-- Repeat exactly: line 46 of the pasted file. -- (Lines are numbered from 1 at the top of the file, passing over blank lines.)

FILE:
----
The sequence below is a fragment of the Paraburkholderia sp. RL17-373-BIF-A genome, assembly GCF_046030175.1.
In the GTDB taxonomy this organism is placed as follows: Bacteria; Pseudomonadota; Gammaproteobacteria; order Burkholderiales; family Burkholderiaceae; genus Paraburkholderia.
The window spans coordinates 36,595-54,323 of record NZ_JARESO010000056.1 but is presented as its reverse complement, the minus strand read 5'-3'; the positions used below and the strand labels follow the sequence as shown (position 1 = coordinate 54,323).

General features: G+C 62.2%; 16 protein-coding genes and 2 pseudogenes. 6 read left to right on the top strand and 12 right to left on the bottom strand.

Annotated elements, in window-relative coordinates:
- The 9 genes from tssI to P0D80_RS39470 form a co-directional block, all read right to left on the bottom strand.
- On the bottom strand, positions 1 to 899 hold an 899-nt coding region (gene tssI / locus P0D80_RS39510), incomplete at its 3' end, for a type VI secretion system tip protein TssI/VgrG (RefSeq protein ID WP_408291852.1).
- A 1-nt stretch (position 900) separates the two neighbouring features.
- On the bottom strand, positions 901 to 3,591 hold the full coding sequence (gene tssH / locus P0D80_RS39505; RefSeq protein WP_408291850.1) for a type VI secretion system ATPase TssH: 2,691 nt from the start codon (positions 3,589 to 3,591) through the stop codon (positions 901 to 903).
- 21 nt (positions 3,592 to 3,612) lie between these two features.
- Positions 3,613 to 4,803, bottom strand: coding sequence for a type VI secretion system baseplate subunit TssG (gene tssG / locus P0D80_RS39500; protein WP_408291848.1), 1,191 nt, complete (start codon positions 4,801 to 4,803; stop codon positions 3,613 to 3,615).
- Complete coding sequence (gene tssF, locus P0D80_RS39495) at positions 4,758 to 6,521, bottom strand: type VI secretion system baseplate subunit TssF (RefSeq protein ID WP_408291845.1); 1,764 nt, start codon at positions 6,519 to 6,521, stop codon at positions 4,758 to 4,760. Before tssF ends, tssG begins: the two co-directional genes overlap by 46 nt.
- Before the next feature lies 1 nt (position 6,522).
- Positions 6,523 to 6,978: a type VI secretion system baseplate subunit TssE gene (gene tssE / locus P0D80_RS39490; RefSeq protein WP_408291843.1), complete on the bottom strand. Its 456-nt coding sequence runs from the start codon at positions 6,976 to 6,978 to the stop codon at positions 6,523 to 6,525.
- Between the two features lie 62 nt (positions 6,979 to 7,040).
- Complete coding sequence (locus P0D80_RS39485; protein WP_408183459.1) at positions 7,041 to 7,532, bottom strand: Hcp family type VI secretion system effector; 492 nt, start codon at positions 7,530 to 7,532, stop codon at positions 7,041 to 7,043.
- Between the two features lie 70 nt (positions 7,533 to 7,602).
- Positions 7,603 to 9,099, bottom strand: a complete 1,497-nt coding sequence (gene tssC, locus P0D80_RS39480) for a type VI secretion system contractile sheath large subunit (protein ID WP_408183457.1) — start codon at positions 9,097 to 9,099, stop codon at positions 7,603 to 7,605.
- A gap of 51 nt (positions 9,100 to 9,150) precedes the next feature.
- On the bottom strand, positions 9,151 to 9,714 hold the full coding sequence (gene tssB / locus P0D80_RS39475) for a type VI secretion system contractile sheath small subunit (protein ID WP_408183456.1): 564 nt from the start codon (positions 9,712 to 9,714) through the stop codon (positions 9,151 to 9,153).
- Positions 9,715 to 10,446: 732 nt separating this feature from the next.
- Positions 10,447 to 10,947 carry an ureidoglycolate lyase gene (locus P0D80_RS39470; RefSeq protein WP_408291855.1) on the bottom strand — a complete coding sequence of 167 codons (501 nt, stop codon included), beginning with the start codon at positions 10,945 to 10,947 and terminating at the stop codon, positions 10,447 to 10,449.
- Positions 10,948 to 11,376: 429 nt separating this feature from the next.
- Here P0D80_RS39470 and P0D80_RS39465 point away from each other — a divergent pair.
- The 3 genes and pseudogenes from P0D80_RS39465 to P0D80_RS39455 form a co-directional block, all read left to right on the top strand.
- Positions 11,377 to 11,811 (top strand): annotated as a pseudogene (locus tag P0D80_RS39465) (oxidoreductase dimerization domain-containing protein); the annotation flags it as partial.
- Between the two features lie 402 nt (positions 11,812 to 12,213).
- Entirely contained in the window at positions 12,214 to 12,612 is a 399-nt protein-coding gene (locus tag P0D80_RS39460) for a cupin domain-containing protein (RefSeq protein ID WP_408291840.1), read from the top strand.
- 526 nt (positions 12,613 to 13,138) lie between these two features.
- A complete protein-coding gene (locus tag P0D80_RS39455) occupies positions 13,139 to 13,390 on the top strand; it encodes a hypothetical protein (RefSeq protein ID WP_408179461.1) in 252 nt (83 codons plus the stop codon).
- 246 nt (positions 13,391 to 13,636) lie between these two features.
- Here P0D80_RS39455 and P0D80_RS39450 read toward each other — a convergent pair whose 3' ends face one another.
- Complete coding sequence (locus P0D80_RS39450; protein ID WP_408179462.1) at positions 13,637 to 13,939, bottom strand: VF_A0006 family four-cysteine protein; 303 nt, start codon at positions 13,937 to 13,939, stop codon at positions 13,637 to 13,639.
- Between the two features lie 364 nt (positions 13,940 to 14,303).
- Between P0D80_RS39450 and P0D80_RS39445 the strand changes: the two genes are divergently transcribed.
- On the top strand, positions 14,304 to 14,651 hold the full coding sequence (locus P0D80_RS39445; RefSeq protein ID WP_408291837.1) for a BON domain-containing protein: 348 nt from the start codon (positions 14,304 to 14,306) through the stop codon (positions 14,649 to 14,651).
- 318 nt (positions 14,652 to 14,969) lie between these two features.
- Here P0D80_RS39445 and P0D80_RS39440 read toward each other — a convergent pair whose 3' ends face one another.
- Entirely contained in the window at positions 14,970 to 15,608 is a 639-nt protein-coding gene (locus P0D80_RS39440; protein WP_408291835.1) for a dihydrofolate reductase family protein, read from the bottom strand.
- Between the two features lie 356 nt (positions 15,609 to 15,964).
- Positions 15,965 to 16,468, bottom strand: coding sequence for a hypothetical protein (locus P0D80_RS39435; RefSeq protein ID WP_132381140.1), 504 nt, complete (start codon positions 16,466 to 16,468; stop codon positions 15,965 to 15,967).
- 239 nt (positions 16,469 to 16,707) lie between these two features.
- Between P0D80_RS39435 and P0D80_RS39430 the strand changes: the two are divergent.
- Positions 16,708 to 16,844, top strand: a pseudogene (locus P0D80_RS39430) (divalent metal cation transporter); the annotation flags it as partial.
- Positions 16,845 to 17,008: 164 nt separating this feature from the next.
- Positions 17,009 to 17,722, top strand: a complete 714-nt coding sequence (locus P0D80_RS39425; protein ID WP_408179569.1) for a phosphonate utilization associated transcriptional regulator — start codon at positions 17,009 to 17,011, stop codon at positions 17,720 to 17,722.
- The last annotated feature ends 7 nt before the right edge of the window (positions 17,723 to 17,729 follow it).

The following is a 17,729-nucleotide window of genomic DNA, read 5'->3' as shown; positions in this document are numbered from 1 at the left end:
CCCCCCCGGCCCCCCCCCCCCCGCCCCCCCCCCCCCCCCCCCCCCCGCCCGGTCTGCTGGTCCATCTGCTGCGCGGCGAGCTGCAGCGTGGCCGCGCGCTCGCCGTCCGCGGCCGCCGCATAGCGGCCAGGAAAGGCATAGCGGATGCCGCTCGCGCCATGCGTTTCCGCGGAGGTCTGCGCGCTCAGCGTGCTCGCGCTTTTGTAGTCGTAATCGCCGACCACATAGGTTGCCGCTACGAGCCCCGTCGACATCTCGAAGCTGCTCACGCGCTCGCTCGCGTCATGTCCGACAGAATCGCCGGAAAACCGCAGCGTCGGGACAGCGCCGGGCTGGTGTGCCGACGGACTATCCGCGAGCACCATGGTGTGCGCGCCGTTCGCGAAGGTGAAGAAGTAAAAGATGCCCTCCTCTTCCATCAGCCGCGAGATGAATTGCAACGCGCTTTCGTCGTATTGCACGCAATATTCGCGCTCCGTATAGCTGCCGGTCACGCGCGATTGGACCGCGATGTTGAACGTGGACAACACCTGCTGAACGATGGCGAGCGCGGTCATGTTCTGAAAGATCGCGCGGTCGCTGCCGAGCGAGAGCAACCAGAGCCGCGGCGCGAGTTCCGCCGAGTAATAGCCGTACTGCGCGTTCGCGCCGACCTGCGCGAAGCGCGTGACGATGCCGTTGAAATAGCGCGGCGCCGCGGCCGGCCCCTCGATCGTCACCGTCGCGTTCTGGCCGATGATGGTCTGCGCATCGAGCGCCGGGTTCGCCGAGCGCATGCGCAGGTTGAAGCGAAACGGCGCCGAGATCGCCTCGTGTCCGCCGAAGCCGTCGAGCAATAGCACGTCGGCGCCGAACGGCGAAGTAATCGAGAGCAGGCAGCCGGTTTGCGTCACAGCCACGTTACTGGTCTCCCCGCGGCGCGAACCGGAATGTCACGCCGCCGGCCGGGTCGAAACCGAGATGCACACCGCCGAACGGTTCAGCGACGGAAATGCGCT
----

- Positions 17,009 to 17,722, top strand: a complete 714-nt coding sequence (locus P0D80_RS39425; protein ID WP_408179569.1) for a phosphonate utilization associated transcriptional regulator — start codon at positions 17,009 to 17,011, stop codon at positions 17,720 to 17,722.